“You can be kind to the poor remnants of the Dwarf people, like myself. You can gather learned magicians and try to find a way of awaking the trees once more. You can search through all the nooks and wild places of the land to see if any Fauns or Talking Beasts or Dwarfs are perhaps still alive in hiding.” “Do you think there are any?” asked Caspian eagerly.
“I don’t know—I don’t know,” said the Doctor with a deep sigh. “Sometimes I am afraid there can’t be. I have been looking for traces of them all my life. Sometimes I have thought I heard a Dwarf-drum in the mountains. Sometimes at night, in the woods, I thought I had caught a glimpse of Fauns and Satyrs dancing a long way off; but when I came to the place, there was never anything there. I have often despaired; but something always happens to start me hoping again. I don’t know. But at least you can try to be a King like the High King Peter of old, and not like your uncle.” “Then it’s true about the Kings and Queens too, and about the White Witch?” said Caspian.
“Certainly it is true,” said Cornelius. “Their reign was the Golden Age in Narnia and the land has never forgotten them.”
“Did they live in this castle, Doctor?”
“Nay, my dear,” said the old man. “This castle is a thing of yesterday. Your great-great-grandfather built it. But when the two sons of Adam and the two daughters of Eve were made Kings and Queens of Narnia by Aslan himself, they lived in the castle of Cair Paravel. No man alive has seen that blessed place and perhaps even the ruins of it have now vanished. But we believe it was far from here, down at the mouth of the Great River, on the very shore of the sea.” “Ugh!” said Caspian with a shudder. “Do you mean in the Black Woods? Where all the—the—you know, the ghosts live?”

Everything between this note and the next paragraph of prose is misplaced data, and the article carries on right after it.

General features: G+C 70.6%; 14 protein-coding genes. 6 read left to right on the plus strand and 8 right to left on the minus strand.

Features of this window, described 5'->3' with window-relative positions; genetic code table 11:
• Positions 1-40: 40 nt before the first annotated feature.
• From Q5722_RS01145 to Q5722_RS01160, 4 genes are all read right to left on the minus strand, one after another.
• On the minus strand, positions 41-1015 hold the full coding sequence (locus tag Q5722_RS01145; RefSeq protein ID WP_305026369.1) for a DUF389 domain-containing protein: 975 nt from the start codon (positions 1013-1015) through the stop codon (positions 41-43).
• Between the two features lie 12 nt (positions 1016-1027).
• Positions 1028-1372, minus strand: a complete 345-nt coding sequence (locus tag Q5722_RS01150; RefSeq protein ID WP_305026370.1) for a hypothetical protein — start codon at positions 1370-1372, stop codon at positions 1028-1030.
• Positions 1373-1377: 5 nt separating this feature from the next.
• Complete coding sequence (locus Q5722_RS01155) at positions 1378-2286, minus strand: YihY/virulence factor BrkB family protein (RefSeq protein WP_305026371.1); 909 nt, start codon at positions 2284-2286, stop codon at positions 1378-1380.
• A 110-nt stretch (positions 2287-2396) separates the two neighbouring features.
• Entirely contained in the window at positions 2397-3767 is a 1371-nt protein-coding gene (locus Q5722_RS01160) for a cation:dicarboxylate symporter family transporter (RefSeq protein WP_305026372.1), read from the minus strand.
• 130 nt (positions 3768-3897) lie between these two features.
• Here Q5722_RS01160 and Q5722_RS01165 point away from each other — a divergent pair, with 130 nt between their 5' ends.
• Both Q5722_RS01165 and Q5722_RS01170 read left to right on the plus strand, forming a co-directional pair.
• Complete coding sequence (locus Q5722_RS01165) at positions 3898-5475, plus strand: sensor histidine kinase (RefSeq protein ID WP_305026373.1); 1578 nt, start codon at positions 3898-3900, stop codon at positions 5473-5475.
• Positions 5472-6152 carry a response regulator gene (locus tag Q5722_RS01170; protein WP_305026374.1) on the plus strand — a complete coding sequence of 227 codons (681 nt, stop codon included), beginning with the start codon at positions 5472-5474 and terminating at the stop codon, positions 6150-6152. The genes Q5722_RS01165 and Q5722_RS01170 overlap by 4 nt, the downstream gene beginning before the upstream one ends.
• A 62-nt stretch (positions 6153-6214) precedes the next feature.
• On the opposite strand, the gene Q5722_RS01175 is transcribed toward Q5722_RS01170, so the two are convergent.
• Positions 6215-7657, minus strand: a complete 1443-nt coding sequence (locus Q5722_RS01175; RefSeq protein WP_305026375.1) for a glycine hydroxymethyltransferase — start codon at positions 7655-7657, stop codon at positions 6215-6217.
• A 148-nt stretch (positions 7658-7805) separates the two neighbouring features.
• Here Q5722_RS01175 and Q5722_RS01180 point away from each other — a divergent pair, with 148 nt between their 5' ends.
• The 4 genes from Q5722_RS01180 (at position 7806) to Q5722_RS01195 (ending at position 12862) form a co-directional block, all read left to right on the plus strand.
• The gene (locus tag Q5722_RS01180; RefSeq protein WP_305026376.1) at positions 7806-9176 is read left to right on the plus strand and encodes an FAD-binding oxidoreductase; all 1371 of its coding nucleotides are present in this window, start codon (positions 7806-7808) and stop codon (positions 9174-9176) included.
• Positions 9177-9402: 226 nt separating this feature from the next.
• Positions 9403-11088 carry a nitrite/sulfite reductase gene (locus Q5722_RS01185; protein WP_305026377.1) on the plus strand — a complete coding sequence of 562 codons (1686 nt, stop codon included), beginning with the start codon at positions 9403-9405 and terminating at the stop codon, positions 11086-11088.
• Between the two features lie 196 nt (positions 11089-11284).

“Your Highness speaks as you have been taught,” said the Doctor. “But it is all lies. There are no ghosts there. That is a story invented by the Telmarines. Your Kings are in deadly fear of the sea because they can never quite forget that in all stories Aslan comes from over the sea. They don’t want to go near it and they don’t want anyone else to go near it. So they have let great woods grow up to cut their people off from the coast. But because they have quarreled with the trees they are afraid of the woods. And because they are afraid of the woods they imagine that they are full of ghosts. And the Kings and great men, hating both the sea and the wood, partly believe these stories, and partly encourage them. They feel safer if no one in Narnia dares to go down to the coast and look out to sea—toward Aslan’s land and the morning and the eastern end of the world.” There was a deep silence between them for a few minutes. Then Doctor Cornelius said, “Come. We have been here long enough. It is time to go down and to bed.”
“Must we?” said Caspian. “I’d like to go on talking about these things for hours and hours and hours.”
“Someone might begin looking for us, if we did that,” said Doctor Cornelius.